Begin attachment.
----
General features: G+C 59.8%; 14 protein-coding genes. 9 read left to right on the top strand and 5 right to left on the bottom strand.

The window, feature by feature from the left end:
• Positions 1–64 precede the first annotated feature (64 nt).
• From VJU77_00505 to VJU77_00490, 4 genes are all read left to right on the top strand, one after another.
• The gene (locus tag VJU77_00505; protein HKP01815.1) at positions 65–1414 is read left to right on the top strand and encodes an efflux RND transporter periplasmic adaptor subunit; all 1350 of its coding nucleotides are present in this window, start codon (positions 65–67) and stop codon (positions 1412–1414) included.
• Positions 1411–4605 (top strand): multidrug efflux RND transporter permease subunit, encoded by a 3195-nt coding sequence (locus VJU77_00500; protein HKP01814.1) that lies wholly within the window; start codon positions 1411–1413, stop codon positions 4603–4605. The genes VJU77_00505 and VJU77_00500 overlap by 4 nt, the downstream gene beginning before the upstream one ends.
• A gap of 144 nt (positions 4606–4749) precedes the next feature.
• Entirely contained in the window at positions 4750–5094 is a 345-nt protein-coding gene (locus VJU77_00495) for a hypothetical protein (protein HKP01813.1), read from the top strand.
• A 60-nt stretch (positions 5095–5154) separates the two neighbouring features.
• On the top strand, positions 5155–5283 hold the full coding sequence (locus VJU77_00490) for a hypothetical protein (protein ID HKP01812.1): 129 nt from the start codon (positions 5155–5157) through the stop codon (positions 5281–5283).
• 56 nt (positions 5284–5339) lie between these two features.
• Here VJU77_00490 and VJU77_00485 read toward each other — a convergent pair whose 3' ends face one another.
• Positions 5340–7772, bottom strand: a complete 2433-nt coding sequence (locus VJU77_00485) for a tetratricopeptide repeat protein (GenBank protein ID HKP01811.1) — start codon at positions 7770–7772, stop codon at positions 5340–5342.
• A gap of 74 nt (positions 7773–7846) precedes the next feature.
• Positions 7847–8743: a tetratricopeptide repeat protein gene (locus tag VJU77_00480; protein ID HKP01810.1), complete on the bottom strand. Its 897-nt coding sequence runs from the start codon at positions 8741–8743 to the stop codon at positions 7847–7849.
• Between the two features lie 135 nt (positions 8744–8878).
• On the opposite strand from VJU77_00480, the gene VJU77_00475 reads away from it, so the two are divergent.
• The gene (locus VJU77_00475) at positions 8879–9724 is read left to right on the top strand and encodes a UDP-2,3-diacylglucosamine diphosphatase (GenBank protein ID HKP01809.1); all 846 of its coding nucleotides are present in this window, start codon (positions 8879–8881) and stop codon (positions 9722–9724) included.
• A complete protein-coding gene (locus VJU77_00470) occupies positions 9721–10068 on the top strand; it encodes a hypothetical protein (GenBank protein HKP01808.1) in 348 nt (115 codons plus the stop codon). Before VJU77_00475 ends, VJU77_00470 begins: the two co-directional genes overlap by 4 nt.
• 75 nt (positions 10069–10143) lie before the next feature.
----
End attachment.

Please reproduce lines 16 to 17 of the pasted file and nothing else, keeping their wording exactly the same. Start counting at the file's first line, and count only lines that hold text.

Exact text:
• Between the two features lie 135 nt (positions 8744–8878).
• On the opposite strand from VJU77_00480, the gene VJU77_00475 reads away from it, so the two are divergent.